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The Here and Now Consumer Technology Buyer

Service Takes a Back Seat in Today’s Disposable World

By Bob Johnson

Today, most manufacturers work to balance product quality/reliability against driving down unit costs. The game is all about competitive price points that align with increasingly impulsive consumer purchase behavior. While we still hear buyers lament that “they don’t make them like they used to”, buyer tendencies show they have no one but themselves to blame.

Recent research by IDG Connect of over 400 consumers making purchase decisions of notebooks, tablets and smartphones reveals key purchase decision factors: reliability, price, features and performance. The findings note that service and support are no longer relatively important. They fall at the bottom of purchase considerations with an era of disposable devices where making repairs are often more expensive than getting a replacement.

Consumers are most often driven towards a new purchase to replace an outdated or broken device. Others simply want to have the latest device or save time. No other driving force comes close to these three objectives. It seems clear that consumers have a short-term memory, complain about malfunctions but most seem to evolved towards a use it, abuse it and lose it mentality. Manufacturers soften the blow with prices that continue to decline and build programs where replacing appears more cost effective than repair. Set against this reality, vendors want to know what content exerts the greatest influence towards an offering to drive more impulsive behavior. Here are the top three.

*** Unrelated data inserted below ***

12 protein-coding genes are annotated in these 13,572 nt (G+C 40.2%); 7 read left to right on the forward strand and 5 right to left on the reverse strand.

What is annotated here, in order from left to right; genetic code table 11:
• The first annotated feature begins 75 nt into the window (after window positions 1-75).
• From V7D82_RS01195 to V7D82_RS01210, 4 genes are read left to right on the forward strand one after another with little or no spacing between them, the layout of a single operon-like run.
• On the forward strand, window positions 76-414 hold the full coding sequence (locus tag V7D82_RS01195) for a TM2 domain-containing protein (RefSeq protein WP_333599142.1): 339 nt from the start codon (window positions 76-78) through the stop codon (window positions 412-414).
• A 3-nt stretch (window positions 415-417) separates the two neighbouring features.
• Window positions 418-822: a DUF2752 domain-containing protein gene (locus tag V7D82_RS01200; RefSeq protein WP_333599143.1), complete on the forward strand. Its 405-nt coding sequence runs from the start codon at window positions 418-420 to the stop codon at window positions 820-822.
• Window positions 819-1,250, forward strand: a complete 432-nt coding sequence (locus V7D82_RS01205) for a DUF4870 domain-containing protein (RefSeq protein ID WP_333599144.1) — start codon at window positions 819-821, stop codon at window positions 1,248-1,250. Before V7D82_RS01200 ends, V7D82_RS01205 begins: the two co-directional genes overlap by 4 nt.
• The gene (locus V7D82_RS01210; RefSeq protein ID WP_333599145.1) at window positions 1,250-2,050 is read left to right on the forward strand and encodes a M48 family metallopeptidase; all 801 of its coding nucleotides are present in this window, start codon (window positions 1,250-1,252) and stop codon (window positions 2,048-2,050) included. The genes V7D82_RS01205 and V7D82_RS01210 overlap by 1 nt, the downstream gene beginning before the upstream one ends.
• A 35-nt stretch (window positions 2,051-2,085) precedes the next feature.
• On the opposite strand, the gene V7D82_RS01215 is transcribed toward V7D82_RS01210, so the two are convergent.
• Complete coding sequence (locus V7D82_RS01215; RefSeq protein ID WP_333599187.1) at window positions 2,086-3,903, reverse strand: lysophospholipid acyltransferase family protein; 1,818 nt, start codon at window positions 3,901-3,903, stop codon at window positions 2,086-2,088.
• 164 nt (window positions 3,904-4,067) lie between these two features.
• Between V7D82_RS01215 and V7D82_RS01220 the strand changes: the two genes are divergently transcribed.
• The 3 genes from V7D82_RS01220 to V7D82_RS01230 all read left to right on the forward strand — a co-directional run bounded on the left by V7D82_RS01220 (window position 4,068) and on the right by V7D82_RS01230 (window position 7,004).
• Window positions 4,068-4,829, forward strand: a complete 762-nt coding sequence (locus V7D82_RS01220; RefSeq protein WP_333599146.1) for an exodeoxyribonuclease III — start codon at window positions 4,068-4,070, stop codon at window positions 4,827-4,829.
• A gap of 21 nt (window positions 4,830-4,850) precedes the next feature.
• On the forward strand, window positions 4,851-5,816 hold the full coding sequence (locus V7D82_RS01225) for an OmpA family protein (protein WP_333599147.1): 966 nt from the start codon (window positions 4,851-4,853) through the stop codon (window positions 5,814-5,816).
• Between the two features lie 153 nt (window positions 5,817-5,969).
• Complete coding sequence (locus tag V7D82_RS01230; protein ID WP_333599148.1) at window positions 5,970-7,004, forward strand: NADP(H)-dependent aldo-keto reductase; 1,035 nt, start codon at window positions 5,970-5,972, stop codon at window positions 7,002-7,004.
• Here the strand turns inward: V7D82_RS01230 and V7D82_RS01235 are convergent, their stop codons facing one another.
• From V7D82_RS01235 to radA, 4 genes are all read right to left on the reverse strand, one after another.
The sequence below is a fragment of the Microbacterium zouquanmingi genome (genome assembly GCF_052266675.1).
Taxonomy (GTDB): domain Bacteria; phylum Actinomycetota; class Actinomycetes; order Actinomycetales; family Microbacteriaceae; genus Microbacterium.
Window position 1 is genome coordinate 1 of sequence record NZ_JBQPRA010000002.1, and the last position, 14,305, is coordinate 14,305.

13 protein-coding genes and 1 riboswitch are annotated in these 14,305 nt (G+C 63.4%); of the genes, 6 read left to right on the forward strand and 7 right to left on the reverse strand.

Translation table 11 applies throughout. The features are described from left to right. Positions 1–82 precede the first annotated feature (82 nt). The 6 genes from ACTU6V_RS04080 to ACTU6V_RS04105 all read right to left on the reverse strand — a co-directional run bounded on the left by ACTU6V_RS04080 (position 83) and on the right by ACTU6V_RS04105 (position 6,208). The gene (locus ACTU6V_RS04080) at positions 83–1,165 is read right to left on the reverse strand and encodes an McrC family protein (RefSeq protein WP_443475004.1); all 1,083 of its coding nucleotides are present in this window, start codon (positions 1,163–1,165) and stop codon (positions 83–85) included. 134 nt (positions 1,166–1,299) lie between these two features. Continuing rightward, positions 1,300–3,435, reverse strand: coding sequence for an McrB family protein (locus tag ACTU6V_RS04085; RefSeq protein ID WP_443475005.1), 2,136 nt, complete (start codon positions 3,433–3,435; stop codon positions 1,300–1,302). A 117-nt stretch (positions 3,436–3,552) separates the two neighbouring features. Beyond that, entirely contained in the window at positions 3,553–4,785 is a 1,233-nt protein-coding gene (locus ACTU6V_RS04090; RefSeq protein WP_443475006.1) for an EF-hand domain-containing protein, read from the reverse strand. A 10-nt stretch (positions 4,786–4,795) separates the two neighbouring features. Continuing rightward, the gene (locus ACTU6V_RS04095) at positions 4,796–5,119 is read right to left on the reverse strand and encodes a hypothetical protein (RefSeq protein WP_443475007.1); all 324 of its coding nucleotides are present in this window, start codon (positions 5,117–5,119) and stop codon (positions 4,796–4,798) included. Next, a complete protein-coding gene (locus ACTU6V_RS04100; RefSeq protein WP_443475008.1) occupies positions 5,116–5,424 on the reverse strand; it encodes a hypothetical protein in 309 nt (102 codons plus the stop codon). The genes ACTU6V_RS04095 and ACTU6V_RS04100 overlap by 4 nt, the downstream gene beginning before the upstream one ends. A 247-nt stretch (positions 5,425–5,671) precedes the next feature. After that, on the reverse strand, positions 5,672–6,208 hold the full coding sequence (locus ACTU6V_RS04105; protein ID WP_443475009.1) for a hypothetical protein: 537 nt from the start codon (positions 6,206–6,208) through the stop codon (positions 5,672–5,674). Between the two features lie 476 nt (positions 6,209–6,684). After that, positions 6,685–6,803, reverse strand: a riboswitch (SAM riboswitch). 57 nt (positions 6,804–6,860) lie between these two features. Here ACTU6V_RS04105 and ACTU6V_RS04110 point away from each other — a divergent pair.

Consumers look to independent voices for reviews, preview responses to frequently asked questions posed by peers and seek competitive comparisons. All three avenues highlight the relative importance of social media in the digital content equation. But it also matters how you time the emphasis of each.

Offer independent product/service reviews at every point in the decision process from when the buyer first gets an idea of alternatives, justifies the purchase, compares alternatives or makes a shortlist of finalists. But don’t just offer them in a random manner. If an independent review presents your offering as a category leader, put that stamp of legitimacy front and center early as buyers obtain a general overview or education. For answers to frequently asked questions, strive to offer them at the middle stage where the buyers assesses alternatives in detail, something which is also true for competitive comparisons. And, according to buyers, those content preferences remain consistent regardless of information access via notebook, tablet or smartphone.

But you must have good, relevant content in order to win the sale. Almost half state that if you don’t offer what they need to know from the sources they favor, your offering is almost 50% less likely to make to the shortlist. Given the average purchase process lasts only fifteen days in total the demand for relevance becomes even more pronounced as there is little chance to recover from a poor first impression.

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Bob Johnson

VP & Principal Analyst, IDG Connect

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